The Motion and Sash Height Alarm, or MASH for short, was developed by students and staff in the Lab Energy Assessment Center (LEAC) at MIT as a way to encourage energy-saving user behavior regarding chemical fume hoods. LEAC has been working for a few years now to gather data and design this device - in fact, our first iteration of a fume hood alarm and the results we saw using it were published in Energy Reports!
In the summer of 2018, LEAC undergrads and grad students worked to design a new version of the Jetson-based monitor system described in that paper - we were going for something a little less ‘smart’, and a lot more cheap. If we already knew that alarming users as a way to incentivize them to shut their sashes worked - maybe all we needed was a simple gadget that could detect motion and hood position?
After many hours spent researching, designing, developing and testing…..
MASH IS BORN!
This streamlined yet “home-built” version of a fume hood alarm utilizes an easy to work with Arduino Uno platform, coupled with a simple IR motion detector and a magnetic binary switch.
The concept is that if the device detects no motion for a set time (default 3 minutes) and the sash is open (more than 1 inch), it will alarm audibly and visually until either motion is detected or the sash is shut.
MASH plugs into a standard 110V hood outlet, and can be installed on any vertical sash in less than one minute.
This all sounds pretty simple and cool, right? But of course the real question in any scientific endeavor is - does it work?
As you can see here:
It sure does!
In our pilot, monitoring the sash height of 17 hoods in one building, we found:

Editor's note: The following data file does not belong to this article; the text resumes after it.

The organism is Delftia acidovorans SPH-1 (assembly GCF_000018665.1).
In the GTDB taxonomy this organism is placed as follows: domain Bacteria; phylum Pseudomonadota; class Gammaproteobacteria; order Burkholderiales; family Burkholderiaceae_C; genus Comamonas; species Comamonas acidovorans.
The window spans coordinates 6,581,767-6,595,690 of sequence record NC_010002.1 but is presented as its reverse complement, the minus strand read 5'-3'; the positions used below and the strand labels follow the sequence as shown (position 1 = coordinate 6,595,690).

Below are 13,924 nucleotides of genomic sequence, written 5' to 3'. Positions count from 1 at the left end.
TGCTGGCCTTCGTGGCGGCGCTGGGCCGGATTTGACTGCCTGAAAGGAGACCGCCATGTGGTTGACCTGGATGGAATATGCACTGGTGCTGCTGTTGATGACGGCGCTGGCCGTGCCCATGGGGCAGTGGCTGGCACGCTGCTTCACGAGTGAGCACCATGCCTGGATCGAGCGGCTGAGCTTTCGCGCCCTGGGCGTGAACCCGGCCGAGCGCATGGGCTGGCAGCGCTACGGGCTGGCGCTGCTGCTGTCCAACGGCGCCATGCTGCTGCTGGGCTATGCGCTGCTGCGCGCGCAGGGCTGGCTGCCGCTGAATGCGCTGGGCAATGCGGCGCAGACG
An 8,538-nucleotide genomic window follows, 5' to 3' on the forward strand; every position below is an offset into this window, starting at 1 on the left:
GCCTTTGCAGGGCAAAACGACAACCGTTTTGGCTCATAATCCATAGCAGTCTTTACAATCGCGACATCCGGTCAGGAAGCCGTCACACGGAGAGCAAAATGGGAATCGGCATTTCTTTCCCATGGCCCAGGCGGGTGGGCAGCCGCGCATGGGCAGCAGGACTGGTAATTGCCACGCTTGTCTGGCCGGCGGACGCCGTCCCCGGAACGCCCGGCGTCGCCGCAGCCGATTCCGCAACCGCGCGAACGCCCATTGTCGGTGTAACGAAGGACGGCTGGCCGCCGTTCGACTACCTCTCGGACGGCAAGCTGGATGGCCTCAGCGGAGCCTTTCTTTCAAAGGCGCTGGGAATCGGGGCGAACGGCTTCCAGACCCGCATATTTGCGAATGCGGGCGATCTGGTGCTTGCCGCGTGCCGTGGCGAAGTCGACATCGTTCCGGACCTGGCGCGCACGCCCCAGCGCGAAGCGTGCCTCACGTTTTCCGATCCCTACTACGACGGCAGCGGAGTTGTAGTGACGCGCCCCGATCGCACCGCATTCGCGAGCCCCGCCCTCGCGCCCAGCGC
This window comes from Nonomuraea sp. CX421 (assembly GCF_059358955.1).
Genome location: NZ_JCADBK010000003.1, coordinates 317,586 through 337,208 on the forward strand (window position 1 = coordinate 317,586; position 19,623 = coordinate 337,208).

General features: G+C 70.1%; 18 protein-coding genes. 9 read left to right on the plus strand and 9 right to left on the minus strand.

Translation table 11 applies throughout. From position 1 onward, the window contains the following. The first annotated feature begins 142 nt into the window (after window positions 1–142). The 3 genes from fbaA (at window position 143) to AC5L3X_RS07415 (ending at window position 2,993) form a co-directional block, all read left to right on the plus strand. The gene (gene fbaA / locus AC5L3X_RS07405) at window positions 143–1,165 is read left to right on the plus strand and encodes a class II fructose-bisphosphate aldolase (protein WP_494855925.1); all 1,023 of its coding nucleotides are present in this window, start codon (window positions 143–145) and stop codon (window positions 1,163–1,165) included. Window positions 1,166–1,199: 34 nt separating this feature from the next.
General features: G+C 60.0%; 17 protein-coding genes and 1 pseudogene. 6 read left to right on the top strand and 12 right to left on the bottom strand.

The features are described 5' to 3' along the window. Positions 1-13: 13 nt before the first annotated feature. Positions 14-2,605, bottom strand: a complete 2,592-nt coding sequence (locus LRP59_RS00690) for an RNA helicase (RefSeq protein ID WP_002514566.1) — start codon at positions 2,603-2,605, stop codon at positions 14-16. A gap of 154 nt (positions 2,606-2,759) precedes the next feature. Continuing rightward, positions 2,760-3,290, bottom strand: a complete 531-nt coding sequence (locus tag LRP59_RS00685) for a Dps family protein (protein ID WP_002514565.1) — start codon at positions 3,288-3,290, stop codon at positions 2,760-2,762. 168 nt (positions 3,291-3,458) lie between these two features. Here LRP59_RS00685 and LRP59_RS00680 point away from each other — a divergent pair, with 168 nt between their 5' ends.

75% reduction in average sash height, which translates to over 3,500kWh saved per year, per hood! That’s 3 metric tons of CO2, or $500 in savings!
****It is important to note that all data seen here is not collected or stored by the MASH alarms themselves.
We have piloted and tested this device in buildings which already contain management systems and hardware which measures and records the sash height position over time. ****
Now that you know more about the way MASH works… we bet you’re really excited to make your own, for your laboratory! These devices will work on any VERTICAL fume hood - unfortunately, they don’t have as much positive impact on a combination sash with horizontally sliding windows. To reap the benefits of saved energy, you’ll need to install them on a hood with VAV capabilities…however, the increased safety for your users is reason enough to make sure every hood has a MASH!
First off, let’s get you set up to succeed… Click on the icon to the right for a
pre-loaded Amazon shopping cart with everything you need to build 20 MASH alarms.
Below you will find an informative schematic on the wiring and assembly for building a MASH, along with a fun POV instructional video on the assembly and steps involved!
Finally, the most important component of any programmable device - the programming itself!
These files are INO and are meant to work on an Arduino platform. The one potentially complicated factor here is that there are two types of magnetic sensors that you could potentially purchase: Normally Open, which reads as 0 when the circuit is open (the magnets are not touching) and Normally Closed, which reads as one in this instance. The brand in our Amazon shopping cart is Normally Open, but if you purchase a different type you may need the second program.
CLICK HERE to download the program that works for a “Normally OPEN” magnetic sensor
CLICK HERE to download the program “Normally CLOSED” magnetic sensor
Any questions? Feedback? We want very much to hear from the global community as to how our device is helping to enable energy savings in your laboratory, so please email to let us know of your experience!
Meet the team that made M.A.S.H. a reality!
Dheekshu is one of the first members of the LEAC team, and remains involved with campus energy reduction projects as well as designing the next version of the MASH alarm. Stay tuned!!
Ariel s. anders
Ariel’s computational and programming knowledge was key in making sure that our MASH alarms function properly and predictably.
As Program Coordinator, Jen doesn’t always contribute much in terms of technical input (whats a Python code??) but she works to reach out to labs at MIT and beyond for feedback and participation.